The first half is relevant and as I said, I don't know if he is reformed. He appears not to have reoffended over the last 30 years but I could be wrong. So he definitely was a menace, whether he still is needs further investigation.
The second part deals with deterrant which is a very different principle. I think I presented a pretty strong argument that he should be jailed as a deterrant to other would be Hollywood rapists, which I assume was the judge's reason for expecting he get more than 90 days probation (thanks, Labhead) for having sex with a 13 year old.
So to get it clear; he was a menace, may still be one and jailing him - even after 30 years - would be a deterrent to "like minded exploiters of young people."

Jul 15, 2010, 09:04


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hito
hito
1745 posts

Re: Shame on the Swiss

I give up. I wish there was an edit function.

Jul 15, 2010, 09:05


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Dara
Dara
905 posts

Re: Shame on the Swiss

Sorry, but I agree with Cheeso (et al) on this one. He has committed a despicable crime and gone 'on the run' - he must face the full penalty of the law for his crime. Reform and deterrence are other issues and only applicable to assessment by for example, a parole review board after serving a minimum sentence.

Jul 15, 2010, 09:13


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hito
hito
1745 posts

Re: Shame on the Swiss

Dara wrote:
hito wrote:


I don't think being paid compensation could make you truly forgive someone. In fact, I wonder whether the actions of your attacker are relevant at all. You could forgive someone who is unrepentant or you may not forgive someone who is repentant. I think forgiveness comes from within.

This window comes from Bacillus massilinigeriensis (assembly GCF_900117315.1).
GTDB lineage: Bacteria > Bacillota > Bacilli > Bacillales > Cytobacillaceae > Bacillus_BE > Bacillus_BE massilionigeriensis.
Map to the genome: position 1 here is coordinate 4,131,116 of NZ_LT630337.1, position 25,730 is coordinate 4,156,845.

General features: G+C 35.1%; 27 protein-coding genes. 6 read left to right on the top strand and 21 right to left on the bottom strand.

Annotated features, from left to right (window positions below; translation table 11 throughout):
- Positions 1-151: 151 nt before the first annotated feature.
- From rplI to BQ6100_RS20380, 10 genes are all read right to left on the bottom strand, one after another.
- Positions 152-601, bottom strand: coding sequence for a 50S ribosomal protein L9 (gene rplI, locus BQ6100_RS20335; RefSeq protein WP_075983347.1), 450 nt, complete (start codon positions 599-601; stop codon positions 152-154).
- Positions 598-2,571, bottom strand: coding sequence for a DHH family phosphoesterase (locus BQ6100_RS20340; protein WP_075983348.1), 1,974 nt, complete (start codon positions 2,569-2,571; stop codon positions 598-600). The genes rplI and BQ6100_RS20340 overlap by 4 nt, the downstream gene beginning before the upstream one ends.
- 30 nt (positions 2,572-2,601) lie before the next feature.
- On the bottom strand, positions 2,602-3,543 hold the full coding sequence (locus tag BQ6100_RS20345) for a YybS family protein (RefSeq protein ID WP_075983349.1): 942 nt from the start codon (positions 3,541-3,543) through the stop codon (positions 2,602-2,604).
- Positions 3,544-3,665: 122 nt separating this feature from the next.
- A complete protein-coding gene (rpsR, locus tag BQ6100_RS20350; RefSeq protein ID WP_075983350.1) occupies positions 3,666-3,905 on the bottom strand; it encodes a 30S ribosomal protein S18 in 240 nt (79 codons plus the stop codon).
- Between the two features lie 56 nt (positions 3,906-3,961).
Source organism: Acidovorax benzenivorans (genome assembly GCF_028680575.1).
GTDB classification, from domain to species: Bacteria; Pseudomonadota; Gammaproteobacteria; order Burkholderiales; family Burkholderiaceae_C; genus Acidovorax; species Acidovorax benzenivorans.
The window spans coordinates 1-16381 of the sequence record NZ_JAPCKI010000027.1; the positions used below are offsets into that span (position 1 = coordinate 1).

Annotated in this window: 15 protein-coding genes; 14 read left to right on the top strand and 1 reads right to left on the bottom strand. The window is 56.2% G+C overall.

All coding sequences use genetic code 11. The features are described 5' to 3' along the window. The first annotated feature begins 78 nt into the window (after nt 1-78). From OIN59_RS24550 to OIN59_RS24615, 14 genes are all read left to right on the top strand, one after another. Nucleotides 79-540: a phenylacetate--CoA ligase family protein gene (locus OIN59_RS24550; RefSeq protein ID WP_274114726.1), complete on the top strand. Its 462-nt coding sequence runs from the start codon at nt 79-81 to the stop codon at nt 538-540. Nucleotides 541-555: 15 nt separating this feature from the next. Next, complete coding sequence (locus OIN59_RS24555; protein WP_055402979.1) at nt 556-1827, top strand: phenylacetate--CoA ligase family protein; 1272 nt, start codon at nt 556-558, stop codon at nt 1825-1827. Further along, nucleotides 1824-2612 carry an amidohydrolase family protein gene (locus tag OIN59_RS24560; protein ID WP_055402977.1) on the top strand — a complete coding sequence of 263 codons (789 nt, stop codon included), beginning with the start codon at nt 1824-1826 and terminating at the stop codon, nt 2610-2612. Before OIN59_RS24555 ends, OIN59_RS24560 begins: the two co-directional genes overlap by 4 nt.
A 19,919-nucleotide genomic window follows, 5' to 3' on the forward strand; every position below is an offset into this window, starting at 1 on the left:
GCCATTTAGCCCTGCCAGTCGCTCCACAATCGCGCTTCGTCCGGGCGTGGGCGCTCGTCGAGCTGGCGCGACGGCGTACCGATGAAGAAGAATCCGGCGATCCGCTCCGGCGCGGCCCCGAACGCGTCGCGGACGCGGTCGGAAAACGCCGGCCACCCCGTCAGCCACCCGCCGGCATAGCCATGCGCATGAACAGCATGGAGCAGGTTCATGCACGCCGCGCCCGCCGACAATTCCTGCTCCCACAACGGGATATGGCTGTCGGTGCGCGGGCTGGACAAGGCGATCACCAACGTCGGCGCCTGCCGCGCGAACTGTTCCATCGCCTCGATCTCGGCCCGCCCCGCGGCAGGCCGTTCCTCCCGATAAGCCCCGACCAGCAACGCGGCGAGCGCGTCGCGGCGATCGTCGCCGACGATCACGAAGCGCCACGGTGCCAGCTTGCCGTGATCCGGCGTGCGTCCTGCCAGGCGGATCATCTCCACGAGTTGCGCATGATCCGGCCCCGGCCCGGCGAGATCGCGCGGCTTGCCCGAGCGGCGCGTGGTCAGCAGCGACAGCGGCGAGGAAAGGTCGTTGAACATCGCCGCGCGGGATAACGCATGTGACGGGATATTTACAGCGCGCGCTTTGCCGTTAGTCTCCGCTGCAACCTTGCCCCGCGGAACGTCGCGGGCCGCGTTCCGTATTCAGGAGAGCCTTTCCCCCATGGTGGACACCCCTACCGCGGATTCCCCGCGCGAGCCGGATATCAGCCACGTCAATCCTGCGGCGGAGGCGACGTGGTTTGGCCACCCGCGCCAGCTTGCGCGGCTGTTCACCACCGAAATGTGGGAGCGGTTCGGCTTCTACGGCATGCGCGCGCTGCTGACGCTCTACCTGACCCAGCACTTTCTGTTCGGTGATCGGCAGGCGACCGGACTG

A laudable and high-minded opinion Hito, and I really wish it was generally true. But I feel there is a difference between 'hush money' and 'forgiveness' and there are many perspectives this case can be seen from. In terms of high-minded christian style forgiveness, I am reminded of something a friend of mine who was a university chaplain said in response to a request for guidance just after the 9/11 attacks. When asked 'how do we as christians respond to the horrific attacks which left so many innocent people dead?'.

He replied:

'we kiss the hand of those who killed our children'

Nice idea in promoting world peace and brotherly love and all that - but sorry, it's bollocks.



I don't disagree that it may not be true forgiveness. I already said that if she is just forgiving to be left alone then that would not be an acceptable situation. So we are agreed on the hush money and potentially expedient expression of forgiveness.


If your "Christian" friend (Christian being followers of Jesus Christ) thinks that forgiving the September 11 bombers is bollocks then I don't know why they are a Christian.

If you don't believe in forgiveness in yourself, for you it is not possible.

But don't let your cynicism tell me or anyone else that they cannot forgive. I can and do every day and I am not a Christian.

Jul 15, 2010, 09:16


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hito
hito
1745 posts

Re: Shame on the Swiss

Dara wrote:
Reform and deterrence are other issues and only applicable to assessment by for example, a parole review board after serving a minimum sentence.


No, they are relevant to sentencing too, and prosecuting for that matter.

I don't disagree with you or Cheeso overall. I see reasons for and against.

Jul 15, 2010, 09:19